Technical and scientific exhibits at the October ASA annual meet” in New Orleans featured many products and ideas intended to help promote safety in anesthesia practice.
Manufacturers of anesthesia machines, monitoring systems and automated anesthesia record devices all focused on operating room anesthesia data management system. Various companies now offer integrated systems that collect all the patient and machine monitor data into a central display and alarm panel.
These centralized, integrated systems were developed in response to the long-held belief that the data read-out and alarm messages from up to as many as eight or ten separate devices in various locations around the anesthesia work station can be confusing and distracting. With the new technology, monitoring information is displayed in one central area along with a unified alarm that identifies immediately for the user which device is sounding an alarm and what alarm threshold has been exceeded.
The intention is to provide a total package of the clearest possible information in the most easily accessible format to the clinician doing the case. The implication is that this will help optimize safe anesthesia care by both promoting vigilance and reducing delay in analysis of untoward developments. At this time, no emphasis was placed on the possibility of remote access to the same centralized information package by supervisors and/or teachers.
Instruments capable of monitoring the concentration of volatile anesthetics (usually inspired but some both inspired and expired) were prominently displayed by many manufacturers. Suggestions of potentially safer anesthetic practice through the use of these devices were made by many salespersons. However, inquiries regarding both the mechanism of this enhanced safety and related supporting arguments yielded very little information.
A “closed-system” simple auto-transfusion device for relatively small quantities of blood (two-three units) was displayed. The intention is that this would be used in moderate blood-loss cases for which it would not now be considered worthwhile to set up a U-scale blood retrieval, washing and reinfusion system. The goal is not only avoidance of bank blood but also repletion of volume with autologous blood in patients unlikely under usual circumstances to receive transfusions, potentially improving hemodynamics and recovery.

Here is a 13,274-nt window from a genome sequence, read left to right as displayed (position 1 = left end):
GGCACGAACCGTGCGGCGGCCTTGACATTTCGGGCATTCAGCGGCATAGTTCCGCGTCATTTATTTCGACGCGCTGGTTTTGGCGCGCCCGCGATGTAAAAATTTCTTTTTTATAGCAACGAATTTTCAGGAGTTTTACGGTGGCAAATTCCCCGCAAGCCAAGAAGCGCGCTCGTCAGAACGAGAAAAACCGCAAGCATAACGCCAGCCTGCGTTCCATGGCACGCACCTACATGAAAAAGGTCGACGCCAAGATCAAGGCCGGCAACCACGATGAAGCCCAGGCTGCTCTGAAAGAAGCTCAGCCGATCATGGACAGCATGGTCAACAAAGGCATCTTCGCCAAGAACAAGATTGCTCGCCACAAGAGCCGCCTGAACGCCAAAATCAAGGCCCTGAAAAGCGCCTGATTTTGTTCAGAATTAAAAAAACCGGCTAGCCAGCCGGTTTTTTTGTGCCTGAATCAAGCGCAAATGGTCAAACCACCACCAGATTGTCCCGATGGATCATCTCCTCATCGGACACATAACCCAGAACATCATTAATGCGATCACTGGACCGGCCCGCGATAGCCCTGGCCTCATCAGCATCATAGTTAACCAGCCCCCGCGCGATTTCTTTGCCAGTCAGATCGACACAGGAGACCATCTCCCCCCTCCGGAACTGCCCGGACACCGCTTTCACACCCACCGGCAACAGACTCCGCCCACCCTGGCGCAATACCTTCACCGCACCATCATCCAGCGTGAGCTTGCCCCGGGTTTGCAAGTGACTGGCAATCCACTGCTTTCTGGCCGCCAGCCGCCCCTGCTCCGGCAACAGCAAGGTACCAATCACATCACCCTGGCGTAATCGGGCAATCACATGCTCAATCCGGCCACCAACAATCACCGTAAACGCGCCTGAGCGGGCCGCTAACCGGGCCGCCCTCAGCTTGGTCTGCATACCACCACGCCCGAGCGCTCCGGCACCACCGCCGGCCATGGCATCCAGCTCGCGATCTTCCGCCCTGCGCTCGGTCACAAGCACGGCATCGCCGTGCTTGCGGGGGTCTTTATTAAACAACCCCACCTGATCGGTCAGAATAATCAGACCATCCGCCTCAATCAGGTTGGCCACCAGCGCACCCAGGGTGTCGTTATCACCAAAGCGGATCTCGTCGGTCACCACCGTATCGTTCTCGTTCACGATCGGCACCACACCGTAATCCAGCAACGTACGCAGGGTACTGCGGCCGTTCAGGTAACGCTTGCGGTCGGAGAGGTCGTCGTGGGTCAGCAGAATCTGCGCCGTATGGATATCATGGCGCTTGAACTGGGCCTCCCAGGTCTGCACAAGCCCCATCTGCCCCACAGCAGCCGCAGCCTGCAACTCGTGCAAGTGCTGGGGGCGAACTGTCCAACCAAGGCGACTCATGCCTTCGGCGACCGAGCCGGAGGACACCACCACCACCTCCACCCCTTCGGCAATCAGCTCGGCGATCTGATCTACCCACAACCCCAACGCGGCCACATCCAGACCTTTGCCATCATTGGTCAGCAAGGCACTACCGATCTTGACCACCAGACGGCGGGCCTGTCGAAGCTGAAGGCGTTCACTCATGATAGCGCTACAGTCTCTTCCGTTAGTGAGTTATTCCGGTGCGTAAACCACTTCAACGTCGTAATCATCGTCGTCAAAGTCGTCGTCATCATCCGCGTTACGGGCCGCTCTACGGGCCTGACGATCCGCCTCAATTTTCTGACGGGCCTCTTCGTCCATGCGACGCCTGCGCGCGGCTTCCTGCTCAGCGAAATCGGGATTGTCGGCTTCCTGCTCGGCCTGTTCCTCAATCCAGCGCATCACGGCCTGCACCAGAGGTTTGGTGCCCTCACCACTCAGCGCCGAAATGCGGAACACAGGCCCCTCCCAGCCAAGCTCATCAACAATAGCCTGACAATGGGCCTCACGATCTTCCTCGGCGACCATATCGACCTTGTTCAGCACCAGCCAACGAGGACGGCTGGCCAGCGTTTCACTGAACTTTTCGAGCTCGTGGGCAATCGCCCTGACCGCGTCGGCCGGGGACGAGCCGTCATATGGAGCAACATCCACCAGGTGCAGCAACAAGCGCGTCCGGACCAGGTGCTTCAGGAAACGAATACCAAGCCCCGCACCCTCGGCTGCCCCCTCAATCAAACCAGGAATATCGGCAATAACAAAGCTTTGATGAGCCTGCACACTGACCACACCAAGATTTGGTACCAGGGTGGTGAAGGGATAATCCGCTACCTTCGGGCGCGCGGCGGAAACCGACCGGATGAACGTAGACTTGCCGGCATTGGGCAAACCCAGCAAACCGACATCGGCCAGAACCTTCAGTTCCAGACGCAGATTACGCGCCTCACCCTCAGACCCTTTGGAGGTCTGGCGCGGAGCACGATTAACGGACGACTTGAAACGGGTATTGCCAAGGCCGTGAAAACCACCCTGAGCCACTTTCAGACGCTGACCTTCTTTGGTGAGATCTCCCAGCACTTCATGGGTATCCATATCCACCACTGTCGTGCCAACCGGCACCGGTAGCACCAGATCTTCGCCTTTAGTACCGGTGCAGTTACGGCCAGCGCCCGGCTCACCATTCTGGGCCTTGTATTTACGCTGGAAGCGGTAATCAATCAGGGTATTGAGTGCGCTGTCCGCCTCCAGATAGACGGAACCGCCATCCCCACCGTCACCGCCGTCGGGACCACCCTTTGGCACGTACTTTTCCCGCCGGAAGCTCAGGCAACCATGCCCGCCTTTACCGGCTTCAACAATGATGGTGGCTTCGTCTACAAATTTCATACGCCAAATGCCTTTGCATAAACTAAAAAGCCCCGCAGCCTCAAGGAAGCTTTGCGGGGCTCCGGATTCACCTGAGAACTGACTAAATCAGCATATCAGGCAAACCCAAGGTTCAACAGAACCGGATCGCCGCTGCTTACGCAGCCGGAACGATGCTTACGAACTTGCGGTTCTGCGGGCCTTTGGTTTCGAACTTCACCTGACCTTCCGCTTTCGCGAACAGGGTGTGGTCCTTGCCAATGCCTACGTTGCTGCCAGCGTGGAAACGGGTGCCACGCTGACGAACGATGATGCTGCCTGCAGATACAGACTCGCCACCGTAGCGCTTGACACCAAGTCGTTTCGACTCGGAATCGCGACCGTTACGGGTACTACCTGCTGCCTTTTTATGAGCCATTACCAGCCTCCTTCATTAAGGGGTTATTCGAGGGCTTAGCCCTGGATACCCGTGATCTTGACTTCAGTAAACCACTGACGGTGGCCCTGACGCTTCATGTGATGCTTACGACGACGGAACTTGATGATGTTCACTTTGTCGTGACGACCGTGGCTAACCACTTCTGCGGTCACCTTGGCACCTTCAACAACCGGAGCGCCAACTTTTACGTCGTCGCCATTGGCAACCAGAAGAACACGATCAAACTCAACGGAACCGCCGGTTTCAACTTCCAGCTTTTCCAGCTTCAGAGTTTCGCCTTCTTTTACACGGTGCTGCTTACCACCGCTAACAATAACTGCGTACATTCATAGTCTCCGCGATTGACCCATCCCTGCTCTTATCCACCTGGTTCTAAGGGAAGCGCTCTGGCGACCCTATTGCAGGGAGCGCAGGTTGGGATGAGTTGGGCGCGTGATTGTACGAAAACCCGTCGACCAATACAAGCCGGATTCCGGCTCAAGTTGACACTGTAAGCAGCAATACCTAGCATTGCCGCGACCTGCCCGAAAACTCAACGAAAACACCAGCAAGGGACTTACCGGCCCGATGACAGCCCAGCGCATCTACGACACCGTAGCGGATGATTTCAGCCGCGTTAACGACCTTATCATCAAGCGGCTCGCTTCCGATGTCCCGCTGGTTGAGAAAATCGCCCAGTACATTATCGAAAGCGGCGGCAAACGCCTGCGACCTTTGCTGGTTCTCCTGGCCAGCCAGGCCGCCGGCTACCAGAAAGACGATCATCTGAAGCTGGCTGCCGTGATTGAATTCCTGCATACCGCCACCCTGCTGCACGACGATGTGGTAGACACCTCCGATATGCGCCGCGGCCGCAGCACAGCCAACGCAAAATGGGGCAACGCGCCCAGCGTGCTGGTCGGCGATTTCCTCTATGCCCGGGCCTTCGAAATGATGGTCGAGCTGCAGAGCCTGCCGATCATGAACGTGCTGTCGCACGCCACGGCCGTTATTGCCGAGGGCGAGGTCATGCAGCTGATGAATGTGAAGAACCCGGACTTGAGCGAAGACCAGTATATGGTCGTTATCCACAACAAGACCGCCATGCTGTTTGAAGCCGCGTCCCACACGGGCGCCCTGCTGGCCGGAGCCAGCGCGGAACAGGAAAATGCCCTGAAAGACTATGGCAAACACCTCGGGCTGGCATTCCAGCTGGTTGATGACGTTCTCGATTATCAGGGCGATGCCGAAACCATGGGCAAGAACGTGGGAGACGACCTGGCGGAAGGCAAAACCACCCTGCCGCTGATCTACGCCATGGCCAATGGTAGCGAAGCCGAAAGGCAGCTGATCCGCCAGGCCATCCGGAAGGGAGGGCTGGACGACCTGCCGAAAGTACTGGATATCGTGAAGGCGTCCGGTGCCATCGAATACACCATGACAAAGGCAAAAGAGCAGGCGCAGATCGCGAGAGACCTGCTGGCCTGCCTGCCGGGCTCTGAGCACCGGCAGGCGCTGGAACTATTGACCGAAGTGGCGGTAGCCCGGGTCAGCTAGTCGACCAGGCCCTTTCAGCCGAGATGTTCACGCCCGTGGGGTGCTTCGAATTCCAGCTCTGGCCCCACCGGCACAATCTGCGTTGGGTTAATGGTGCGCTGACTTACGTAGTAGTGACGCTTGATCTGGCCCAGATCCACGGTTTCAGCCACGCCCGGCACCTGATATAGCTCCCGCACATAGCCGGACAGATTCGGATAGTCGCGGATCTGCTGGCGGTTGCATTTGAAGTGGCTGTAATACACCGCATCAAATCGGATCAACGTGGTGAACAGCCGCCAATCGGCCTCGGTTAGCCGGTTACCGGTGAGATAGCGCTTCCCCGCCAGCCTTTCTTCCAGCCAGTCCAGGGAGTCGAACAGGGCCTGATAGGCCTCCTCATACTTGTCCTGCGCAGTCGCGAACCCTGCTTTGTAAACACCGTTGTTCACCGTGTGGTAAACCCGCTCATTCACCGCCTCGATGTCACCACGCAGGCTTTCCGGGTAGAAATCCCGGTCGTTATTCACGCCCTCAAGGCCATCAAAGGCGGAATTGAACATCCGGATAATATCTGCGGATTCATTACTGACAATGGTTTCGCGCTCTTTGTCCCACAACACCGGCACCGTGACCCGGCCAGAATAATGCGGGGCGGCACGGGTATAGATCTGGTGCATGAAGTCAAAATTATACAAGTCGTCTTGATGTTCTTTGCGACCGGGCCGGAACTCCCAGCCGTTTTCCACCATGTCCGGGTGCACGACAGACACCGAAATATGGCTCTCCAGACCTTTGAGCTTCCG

Once again, 31 companies offered pulse oximeters for sale. There were some new configurations and combinations, but few changes in the basic technology. There was one new instrument containing skin surface pulse oximetry and capnography. Another new capnograph, not yet available for purchase, measures C02 via acoustic wave changes at a surface coated with a special polymer that reversibly binds C02. This technology could support either mainstream or side stream measurements.
For measuring real-time continuous wave form noninvasive blood pressure, a new technology derives arterial pressure from an initial traditional calibration followed by measurements from sensors evaluating the arrival of the pulse wave at the finger and forehead. An apnea monitor intended for use, for example, with any of the many PCA pumps shown in the exhibits employs sensors under the mattress of a regular hospital bed evaluating the patients motion for the rhythmicity of normal breathing.
Among the scientific exhibits (NOTE: see related stories about Pierce Award winners Page 38 and about FDA sponsored material Page 47) there were several safety-related themes. Computer-driven simulator/trainers were again featured, revealing advances in these technologies since last year. Several presentations dealt with optimizing airway management. There was an exhibit on the early detection of air emboli. An exhibit from the Netherlands promoted performance of preanesthetic checklist procedures in a manner analogous to an airliner pilot and co-pilot in a cockpit preparing for take-off. A major exhibit realistically demonstrated electrical hazards and how to increase patient electrical safety in the OR. Finally, exhibits demonstrating a variety of anesthesia quality assurance systems were featured and attracted great interest.
Dr. Eichhorn, Harvard Medical School and Beth Isreal Hospital, Boston, is Editor of the APSF Newsletter.